Lesotho goes to the polls on May 26 and as 15 parties battle it out in the closely fought election, the country's problems are largely ignored.
Lesotho goes to the polls on May 26 in a highly contested election that could leave long-serving Prime Minister Pakalitha Mosisili without a clear majority and force him into an insecure coalition with his rivals.
Fifteen political parties and several independent candidates will fight for the country’s 120 parliamentary seats, although the main battle will be between Mosisili’s newly formed ruling Democratic Congress and his former party, the Lesotho Congress for Democracy, which is now led by Mothetjoa Metsing.
The Democratic Congress was created only in February in a move interpreted as a way for 67-year-old Mosisili to resist a leadership challenge from the younger and more dynamic Metsing, previously the Lesotho Congress for Democracy’s secretary general.
It is the second time that Mosisili – who in 2009 survived an assassination attempt – has formed a new political party in Lesotho, having been a leading figure in the 1998 formation of the Lesotho Congress for Democracy, which broke away from the Basutoland Congress Party.
Third place is likely to go to the All-Basotho Convention, also a congress splinter movement, which was established in 2006 by Tom Thabane, a former foreign affairs and communications minister who has support from the urban labour unions but has struggled to win favour among the large rural population.
The Basotho National Party, the largest remaining strand of the congress movement’s rival, the Nationals, could come in fourth, analysts say, although the field positions remain hard to call until the day of the vote because of no pre-ballot polls.
Praying for peace
So far, the campaign has been lively with noisy insults being thrown from all sides. In April, a violent clash at a Democratic Congress rally in Thetsane left 10 in hospital. It prompted Archbishop Emeritus Desmond Tutu, who recently visited the kingdom on church business, to pray for peace in a country that has a long history of political violence.Polls in 2002 and 2007 were dogged by fraud allegations and there have already been concerns raised this year, including claims of pro-Demoratic Congress bias at the government-controlled single television channel and the suspension of an electoral officer for allegedly transferring registered voters to a different constituency.
But Hoolo Nyane, the director of Transformation Resource Centre, a leading civil society organisation based in Maseru, said a lot had been done since 2007 to reform the electoral process and he expected things to go smoothly, notwithstanding small logistical issues.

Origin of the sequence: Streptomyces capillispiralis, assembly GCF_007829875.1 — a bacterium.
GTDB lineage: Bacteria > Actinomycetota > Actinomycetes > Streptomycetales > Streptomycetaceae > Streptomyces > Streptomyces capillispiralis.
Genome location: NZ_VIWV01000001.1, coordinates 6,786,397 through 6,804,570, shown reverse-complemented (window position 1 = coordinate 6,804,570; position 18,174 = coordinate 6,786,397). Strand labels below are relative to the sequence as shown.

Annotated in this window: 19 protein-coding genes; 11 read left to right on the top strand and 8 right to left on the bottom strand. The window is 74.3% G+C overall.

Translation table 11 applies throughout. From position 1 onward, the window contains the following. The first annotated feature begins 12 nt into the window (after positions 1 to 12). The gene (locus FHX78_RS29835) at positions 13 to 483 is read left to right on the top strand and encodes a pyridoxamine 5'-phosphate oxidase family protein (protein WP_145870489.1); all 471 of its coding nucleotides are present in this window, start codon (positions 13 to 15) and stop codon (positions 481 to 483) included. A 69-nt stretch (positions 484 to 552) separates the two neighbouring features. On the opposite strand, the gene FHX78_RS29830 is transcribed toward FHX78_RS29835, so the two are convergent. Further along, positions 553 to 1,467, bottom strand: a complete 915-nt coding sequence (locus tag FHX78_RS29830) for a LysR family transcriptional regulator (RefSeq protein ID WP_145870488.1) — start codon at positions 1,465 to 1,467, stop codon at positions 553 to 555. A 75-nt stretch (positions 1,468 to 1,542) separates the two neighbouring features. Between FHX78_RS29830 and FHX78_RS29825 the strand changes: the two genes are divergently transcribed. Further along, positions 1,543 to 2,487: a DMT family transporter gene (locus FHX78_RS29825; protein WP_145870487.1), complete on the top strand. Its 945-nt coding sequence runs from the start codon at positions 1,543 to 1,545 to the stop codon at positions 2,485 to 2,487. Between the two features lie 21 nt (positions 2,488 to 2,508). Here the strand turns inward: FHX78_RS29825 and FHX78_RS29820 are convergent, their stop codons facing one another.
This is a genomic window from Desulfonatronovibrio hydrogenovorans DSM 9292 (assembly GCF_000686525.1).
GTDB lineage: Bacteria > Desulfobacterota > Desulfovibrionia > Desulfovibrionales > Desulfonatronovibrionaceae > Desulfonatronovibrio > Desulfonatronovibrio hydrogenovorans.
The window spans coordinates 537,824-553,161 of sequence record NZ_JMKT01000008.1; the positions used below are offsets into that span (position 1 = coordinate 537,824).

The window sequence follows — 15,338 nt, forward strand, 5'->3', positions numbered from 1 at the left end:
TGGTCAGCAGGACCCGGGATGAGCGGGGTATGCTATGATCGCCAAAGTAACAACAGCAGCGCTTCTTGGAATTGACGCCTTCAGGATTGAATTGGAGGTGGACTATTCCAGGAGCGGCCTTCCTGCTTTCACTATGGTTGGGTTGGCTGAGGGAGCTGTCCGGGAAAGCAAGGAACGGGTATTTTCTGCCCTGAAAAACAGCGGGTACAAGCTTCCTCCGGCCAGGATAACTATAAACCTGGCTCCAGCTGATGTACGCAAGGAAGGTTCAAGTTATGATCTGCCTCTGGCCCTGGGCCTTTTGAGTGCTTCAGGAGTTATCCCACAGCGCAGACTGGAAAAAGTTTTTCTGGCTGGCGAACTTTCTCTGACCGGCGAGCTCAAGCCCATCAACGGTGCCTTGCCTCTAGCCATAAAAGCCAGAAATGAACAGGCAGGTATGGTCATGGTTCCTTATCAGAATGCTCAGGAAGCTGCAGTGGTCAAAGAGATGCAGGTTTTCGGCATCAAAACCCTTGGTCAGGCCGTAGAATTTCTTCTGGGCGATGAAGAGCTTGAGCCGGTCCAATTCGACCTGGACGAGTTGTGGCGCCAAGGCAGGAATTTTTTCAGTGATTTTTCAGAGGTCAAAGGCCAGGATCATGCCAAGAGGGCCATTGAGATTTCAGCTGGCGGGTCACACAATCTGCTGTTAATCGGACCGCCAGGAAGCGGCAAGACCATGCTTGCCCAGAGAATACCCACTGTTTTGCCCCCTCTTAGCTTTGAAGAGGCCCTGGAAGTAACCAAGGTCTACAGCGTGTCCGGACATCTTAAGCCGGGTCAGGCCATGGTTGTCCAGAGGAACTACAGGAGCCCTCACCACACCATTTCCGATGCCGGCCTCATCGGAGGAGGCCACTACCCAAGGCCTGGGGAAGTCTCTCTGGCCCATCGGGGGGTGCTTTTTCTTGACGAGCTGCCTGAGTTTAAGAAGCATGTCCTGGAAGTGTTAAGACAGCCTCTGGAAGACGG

Several international observer missions, including one from the Southern African Development Community led by South Africa’s Deputy Minister of International Co-operation, Ebrahim Ebrahim, and another from the Commonwealth headed by former Malawian president Dr Bakili Muluzi, are already arriving in Lesotho to oversee the final weeks of campaigning.
But although the process may run well, Nyane lamented the focus of the parties and candidates on personalities and their neglect of the policy issues in Lesotho, where 40% of the mostly rural population are classed as “ultra-poor” and close to one in four are living with HIV.
“Most parties are more interested in political rhetoric rather than real debate on the key issues, which I see as Lesotho’s relationship with South Africa, poverty and unemployment and discipline within government. If no one wins a clear majority and the parties are forced into coalition, it will be on personality not policy lines, which could be problematic,” Nyane said.
“Nearly everybody agrees that we need more integration with South Africa in terms of access to jobs, education and even social grants, but in terms of losing our sovereignty, the conversation stops. It is like we want to have our cake and eat it,” said Tsoeu Petlane, an independent political analyst.
Mosisili, whose background is in the more conservative congress movement that historically supported South Africa’s apartheid government, has won few friends in the ANC and relations between the two countries are said to be strained.
If the Lesotho Congress for Democracy does win a majority, or forms a coalition with the All-Basotho Convention, relations are likely to improve, according to Nyane. “It’s an open secret that the ANC does not have a close relationship with Mosisili,” he said.
Another elephant in the Lesotho policy room is acknowledged to be its growing engagement with China and other Asian countries that have taken over the textile sector to exploit favourable export arrangements with the United States under the African Growth and Opportunity Act. Chinese companies have built a new Parliament, state library and other public infrastructure and there has been a significant influx of private Chinese traders setting up highly competitive retail networks.
Despite the obvious growing tension between people in Lesotho and Chinese nationals, few parties, except the All-Basotho Convention, have highlighted the issue, a silent acknowledgement perhaps that the Chinese were welcomed under Mosisili and Metsing’s watch.
John Aerni-Flessner, who studied Lesotho’s political history for his PhD and is now an assistant professor of African history at the State University of New York in Cortland, said: “Overall, there are few policy differentials between the parties because most of them are splinters from the same mother parties and they do not have radically divergent views on how best to govern.
“In the case of ordinary people, I see a real cynicism towards politicians and the ability of the government to do anything to bring real or significant change to a country that has a lot of problems regarding service delivery and falling government revenues.”